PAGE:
OPINION: The Philippines circa 1920s, part 2 1

OPINION: The Philippines circa 1920s, part 2

Buddy Gomez -- Cyberbuddy

Posted at Jul 20 2019 07:04 AM

As a consequence of last week’s book review of the 1925 exposé cum indictment of the then prevailing Philippine condition: Katherine Mayo’s “The Isles of Fear,” I received inquiries and requests, privately and through Facebook, for additional information. In response to the fact that my piece did stoke curiosities from some quarters, I thought it best to follow up with a ‘part 2.’

It is in the nature of book reviews to describe it in summary form, evaluate its contents, its merit, style and of course its relevance -- all in accordance with a reviewer’s personal taste and/or inclination. Hence a book review is also be an opinion piece.

I do not possess any knowledge of how Ms. Mayo’s book was received in political Manila during the mid-1920s. Of course, she did say that the publication was intended for an American readership.

Furthermore, prominent in her observations was the absence of a genuine Philippine public opinion, suffering from a very high rate of illiteracy then. I can only surmise that the book enjoyed very limited, even controlled, circulation. An uninformed and disconnected public cannot provide impact. Otherwise, “The Isles of Fear” would have been a bombshell!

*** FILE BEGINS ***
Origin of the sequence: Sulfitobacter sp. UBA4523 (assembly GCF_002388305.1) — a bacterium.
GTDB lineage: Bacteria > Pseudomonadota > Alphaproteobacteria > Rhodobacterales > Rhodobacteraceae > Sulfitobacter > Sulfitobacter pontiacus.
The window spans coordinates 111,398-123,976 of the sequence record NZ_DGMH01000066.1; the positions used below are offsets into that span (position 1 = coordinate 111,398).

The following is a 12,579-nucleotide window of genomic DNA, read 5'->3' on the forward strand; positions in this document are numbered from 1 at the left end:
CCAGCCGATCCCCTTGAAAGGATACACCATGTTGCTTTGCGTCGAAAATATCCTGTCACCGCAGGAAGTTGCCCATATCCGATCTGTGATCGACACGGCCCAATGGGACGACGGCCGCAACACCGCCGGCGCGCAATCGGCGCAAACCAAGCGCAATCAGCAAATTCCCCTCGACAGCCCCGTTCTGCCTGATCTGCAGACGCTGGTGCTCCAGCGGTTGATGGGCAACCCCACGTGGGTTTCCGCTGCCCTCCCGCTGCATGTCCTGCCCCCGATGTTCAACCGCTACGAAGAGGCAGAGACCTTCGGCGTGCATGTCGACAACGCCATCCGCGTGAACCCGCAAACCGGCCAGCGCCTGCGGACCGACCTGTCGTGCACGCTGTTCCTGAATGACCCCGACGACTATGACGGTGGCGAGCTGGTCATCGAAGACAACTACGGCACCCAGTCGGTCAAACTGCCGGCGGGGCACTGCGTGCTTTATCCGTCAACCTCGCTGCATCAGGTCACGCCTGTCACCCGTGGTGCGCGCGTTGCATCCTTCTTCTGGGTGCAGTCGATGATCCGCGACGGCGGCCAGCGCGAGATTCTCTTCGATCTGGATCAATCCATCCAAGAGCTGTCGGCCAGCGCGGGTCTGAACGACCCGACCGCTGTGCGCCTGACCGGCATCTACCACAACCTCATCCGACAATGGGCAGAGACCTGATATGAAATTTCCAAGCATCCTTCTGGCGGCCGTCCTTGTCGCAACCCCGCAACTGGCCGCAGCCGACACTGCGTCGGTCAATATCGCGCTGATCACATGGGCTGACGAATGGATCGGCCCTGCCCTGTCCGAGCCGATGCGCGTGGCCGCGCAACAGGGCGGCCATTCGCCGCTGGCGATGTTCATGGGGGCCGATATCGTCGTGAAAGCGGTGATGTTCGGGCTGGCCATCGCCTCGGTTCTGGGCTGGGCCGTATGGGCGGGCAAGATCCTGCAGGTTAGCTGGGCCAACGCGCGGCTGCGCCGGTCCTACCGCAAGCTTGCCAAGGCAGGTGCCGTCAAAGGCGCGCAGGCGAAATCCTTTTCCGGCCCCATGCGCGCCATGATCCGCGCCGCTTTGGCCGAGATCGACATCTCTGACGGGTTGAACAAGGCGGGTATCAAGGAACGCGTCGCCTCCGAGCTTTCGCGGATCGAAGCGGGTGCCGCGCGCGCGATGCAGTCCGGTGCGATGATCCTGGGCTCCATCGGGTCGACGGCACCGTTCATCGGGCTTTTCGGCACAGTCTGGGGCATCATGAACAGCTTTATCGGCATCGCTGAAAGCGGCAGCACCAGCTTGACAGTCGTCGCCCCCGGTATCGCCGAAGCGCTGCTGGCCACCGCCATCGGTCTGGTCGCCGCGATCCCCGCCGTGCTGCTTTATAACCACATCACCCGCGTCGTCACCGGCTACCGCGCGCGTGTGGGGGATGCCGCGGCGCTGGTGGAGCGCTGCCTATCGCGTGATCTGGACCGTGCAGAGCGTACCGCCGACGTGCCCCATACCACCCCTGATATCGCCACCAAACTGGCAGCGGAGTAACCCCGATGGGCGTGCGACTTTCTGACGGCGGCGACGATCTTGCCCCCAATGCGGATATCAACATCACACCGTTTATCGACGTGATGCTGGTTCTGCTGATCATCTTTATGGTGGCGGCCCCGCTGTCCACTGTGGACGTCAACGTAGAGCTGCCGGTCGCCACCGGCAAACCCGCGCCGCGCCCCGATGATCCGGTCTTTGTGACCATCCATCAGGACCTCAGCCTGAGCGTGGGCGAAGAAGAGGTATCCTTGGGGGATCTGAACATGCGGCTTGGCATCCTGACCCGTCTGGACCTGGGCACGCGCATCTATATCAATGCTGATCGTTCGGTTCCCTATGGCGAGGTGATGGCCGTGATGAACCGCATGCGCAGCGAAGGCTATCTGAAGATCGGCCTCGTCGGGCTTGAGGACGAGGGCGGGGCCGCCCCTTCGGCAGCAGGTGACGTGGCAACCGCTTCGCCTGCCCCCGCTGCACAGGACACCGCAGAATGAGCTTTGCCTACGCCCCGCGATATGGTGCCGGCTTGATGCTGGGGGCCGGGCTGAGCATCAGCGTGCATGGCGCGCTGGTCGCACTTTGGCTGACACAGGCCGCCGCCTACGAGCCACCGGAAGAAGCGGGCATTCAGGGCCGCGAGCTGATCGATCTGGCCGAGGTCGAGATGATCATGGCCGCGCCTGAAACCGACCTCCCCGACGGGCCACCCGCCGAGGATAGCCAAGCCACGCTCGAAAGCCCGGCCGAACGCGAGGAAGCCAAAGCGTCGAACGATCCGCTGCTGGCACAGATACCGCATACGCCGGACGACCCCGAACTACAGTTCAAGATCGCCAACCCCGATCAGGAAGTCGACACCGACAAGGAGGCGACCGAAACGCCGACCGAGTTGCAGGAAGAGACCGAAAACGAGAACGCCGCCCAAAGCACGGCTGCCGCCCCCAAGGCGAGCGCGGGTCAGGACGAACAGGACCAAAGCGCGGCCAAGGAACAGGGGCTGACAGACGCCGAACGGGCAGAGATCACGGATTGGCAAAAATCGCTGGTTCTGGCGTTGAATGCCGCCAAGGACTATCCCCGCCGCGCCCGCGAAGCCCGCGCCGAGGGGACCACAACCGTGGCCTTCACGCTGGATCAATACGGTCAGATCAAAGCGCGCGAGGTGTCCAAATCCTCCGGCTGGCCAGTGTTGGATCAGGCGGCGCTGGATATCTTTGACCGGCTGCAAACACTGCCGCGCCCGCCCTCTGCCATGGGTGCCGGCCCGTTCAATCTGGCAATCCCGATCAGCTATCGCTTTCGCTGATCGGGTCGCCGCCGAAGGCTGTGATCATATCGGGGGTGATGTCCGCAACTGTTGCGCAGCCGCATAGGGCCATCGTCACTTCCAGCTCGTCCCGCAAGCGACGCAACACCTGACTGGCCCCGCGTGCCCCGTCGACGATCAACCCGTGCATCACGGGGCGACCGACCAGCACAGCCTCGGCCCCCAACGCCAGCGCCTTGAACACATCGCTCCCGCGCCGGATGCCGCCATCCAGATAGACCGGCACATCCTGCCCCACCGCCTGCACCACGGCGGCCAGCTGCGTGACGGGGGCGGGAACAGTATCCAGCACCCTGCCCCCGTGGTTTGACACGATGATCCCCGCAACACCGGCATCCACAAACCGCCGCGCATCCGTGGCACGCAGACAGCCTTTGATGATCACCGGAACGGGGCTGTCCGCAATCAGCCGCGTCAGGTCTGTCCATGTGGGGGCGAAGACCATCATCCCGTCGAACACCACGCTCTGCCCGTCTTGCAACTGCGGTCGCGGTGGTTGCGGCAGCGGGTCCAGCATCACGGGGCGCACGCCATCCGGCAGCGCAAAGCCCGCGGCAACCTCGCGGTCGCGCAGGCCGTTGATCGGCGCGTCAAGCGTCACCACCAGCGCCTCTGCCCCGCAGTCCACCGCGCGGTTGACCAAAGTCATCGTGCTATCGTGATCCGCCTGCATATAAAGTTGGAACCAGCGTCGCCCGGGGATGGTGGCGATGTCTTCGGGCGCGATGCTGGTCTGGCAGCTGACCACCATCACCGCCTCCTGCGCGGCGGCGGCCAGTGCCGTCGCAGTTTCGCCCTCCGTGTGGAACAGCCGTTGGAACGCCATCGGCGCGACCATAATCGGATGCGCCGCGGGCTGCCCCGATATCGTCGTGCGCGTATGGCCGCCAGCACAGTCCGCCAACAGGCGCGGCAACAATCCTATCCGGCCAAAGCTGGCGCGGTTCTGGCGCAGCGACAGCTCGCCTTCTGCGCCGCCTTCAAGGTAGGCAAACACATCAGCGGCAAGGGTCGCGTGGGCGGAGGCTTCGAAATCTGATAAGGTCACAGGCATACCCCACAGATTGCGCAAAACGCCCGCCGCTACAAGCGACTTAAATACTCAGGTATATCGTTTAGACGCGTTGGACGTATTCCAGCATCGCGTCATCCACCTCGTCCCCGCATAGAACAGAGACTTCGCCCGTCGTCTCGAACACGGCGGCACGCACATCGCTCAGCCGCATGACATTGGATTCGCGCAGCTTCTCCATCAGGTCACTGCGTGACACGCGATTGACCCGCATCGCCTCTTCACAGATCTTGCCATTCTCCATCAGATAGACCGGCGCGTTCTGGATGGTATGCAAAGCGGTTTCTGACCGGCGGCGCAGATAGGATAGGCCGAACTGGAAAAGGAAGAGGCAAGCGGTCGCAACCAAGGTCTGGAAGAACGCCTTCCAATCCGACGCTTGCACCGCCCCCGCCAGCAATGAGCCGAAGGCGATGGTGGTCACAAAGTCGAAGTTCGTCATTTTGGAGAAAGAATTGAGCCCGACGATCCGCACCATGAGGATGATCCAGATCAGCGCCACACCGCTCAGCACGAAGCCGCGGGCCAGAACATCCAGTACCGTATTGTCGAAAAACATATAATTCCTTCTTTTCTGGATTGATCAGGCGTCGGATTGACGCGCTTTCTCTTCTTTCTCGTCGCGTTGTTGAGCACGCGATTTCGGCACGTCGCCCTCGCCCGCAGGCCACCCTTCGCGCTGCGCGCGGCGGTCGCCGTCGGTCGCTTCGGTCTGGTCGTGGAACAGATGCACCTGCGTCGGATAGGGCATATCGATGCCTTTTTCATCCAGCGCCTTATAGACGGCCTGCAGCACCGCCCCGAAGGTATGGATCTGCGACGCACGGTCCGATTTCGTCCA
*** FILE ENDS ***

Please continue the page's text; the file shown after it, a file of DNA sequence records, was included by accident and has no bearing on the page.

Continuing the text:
In the chapter “The Mark of the Beast,” (Chap. II) referencing an unnamed politician in power, Ms. Mayo reveals that she was able to acquire a copy of a 20-year-old official report of an investigation “into his conduct in office at a period twenty years ago when he was Prosecuting attorney, or Fiscal, of a large Island Province.” (1904) She was very careful not to name the individual apart from “this man is ardently admired by young Filipino students.” “By most Filipinos he is consumingly feared, for his power in their world is great. In America he is courteously received and respectfully listened to.” (pp 21-26)

The behavior at issue involved domineering, oppressive habits and an instance of very serious sexual misconduct.

Political allies may have dismissed the incidents cited in that “official report,” which was two decades stale at that book’s moment, simply as youthful exuberance. I presume that at the onset of the 20th century, polite company did not refer to acts of lasciviousness as merely an excess of testosterone! Be that as it may, Ms. Mayo wrote: “His fellow Filipinos today assert that during the two decades intervening those habits have changed only in steadily increased self-indulgence, and in greater and greater disregard for any law but that of his own personal ambition and pleasure.”

The aforementioned chapter relates graphic examples of prevailing relations between the cacique class and the common tao. Bleak as it was, it must be noted, however, that there have been improvements and reparations over time. Unfortunately, not in the magnitude of beneficence that our colonial administrators envisaged and would have desired towards fruition. But somewhat, nonetheless!